Monday, August 6, 2018

Thousands evacuated from Indonesian island after earthquake


Thousands evacuated from Indonesian island after earthquake



Thousands of people have been evacuated from the Indonesian island of Lombok after a powerful 6.9 magnitude quake on Sunday left more than 90 people dead.


BBC reports that boats have been sent to evacuate more than 1,000 tourists from the nearby Gili Islands.

“The main concern was to provide shelter for residents who were afraid to return to their homes,” Executive Director of Plan International Indonesia, Dini Widiastuti, told BBC

According to BBC, the aid agencies said “the impact was far bigger than another quake that hit Lombok last week, killing 16 people”.

The earthquake has brought down roads and bridges, making it difficult to reach them.

Electricity supply in the worst-affected areas has been cut off and telecommunication networks are not working.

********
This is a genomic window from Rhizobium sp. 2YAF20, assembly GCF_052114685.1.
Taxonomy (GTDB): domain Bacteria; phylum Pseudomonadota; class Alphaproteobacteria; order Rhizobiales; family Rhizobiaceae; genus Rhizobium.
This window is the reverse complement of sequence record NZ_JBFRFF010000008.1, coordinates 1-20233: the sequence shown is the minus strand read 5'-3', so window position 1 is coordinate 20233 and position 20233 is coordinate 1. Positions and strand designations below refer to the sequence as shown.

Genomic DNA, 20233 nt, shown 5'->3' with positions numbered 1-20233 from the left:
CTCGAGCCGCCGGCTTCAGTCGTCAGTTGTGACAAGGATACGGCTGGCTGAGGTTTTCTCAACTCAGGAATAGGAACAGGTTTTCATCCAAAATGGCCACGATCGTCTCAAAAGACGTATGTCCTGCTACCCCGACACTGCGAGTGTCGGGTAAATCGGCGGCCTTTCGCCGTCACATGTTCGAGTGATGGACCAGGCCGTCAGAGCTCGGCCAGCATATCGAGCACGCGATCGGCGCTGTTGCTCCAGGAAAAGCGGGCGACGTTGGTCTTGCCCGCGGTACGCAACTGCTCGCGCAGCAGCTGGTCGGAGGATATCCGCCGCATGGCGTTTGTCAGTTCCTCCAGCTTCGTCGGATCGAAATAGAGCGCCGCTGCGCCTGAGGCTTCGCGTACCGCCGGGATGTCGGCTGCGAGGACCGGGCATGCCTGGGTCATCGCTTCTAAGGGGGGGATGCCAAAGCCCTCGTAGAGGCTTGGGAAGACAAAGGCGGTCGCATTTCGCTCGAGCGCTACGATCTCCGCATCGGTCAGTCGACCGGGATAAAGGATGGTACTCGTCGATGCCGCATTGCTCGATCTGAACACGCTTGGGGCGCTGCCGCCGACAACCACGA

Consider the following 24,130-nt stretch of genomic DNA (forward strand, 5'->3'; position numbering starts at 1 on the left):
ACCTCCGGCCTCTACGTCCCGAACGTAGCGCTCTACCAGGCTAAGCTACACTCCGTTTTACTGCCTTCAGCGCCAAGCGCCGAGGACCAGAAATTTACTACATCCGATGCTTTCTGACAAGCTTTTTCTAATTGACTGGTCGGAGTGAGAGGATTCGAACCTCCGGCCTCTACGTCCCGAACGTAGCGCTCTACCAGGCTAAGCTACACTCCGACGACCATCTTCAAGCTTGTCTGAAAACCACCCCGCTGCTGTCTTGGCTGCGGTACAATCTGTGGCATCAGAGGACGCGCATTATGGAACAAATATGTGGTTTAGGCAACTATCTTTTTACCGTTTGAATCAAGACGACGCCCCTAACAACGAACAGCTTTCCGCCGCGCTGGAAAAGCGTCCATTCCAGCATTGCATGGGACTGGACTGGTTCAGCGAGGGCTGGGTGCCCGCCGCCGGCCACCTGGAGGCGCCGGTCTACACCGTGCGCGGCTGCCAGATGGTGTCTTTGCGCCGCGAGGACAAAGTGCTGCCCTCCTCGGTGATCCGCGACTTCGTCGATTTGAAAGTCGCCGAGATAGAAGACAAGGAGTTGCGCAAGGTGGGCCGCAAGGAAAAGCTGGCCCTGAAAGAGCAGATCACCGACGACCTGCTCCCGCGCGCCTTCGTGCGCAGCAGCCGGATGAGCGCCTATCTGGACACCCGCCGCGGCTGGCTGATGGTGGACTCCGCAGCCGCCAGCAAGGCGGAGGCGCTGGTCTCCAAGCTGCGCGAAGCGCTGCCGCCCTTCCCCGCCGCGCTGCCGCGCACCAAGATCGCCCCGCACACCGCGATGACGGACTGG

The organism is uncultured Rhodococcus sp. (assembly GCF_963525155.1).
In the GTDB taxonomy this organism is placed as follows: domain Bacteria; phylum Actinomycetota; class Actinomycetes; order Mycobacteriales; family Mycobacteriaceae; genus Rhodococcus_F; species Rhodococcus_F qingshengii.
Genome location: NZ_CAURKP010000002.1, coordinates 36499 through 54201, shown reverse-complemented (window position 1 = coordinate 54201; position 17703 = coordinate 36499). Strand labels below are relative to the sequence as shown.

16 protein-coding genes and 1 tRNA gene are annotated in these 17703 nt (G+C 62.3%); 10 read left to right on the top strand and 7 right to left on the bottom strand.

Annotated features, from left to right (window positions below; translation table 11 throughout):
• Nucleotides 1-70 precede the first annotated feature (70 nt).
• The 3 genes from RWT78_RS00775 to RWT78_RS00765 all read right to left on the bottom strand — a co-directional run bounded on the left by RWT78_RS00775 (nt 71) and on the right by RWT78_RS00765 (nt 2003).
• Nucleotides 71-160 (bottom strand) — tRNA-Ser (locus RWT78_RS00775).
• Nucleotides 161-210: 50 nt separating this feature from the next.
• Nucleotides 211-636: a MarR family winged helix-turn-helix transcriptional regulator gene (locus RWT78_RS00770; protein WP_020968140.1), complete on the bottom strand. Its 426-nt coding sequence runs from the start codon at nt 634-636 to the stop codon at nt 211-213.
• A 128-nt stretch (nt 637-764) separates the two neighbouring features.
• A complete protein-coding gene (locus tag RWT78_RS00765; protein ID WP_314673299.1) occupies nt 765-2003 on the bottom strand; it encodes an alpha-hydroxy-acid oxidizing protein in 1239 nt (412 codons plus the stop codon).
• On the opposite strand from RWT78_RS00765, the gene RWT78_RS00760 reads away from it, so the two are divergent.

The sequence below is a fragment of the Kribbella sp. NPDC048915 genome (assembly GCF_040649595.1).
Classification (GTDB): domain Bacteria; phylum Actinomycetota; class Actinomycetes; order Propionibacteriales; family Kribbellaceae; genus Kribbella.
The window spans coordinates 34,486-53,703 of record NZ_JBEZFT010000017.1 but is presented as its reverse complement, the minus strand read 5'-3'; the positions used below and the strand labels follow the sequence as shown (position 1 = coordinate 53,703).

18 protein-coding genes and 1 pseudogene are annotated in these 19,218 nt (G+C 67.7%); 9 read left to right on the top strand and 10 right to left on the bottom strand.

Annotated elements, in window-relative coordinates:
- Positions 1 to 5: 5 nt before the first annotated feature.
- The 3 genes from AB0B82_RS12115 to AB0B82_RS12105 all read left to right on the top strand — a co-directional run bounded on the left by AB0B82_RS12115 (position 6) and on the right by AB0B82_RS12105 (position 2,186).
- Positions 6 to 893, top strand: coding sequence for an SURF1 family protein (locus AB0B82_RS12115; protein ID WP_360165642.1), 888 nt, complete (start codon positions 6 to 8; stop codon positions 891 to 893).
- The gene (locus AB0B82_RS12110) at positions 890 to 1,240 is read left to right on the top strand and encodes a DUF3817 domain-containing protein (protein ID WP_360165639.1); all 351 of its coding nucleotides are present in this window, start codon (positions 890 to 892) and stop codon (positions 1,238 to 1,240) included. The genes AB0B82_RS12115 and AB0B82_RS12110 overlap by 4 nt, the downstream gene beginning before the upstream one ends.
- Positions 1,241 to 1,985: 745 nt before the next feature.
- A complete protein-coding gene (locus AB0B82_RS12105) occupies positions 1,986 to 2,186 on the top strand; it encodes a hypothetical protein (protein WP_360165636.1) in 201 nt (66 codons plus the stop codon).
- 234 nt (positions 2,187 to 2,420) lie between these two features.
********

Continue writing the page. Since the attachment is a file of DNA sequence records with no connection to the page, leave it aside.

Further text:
Three C-130 Hercules aircraft and two helicopters were deployed to deliver tents and medical aid.

The spokesperson for the Indonesian Disaster Management Agency, Sutopo Purwo Nugroho, said that “the northern area of Lombok had suffered massive damage”.

The death toll stands at 91, all Indonesians, but Mr Sutopo said “number would “definitely increase”. At least another 200 people have been injured.

The earthquake magnitude was 6.9, according to the US Geological Survey.

It was struck at 19:46 local time (11:46 GMT) on Sunday at a rather shallow depth of 31km (19 miles).

According to a BBC report, there have been more than 130 aftershocks since the quake hit.

Helen Milne, a witness and victim told the BBC that her daughter, Laura, from Oxfordshire in the UK, is on the island of Gili Trawangan.

She said: “They are stuck on the island and are reporting rioting, fighting, and people can’t get on boats. There’s no water, no food, the shops have been ransacked. It’s a rapidly deteriorating situation out there for them.”

Indonesia is prone to earthquakes because it lies on the Ring of Fire, the line of frequent quakes and volcanic eruptions that circles practically the entire Pacific Rim.

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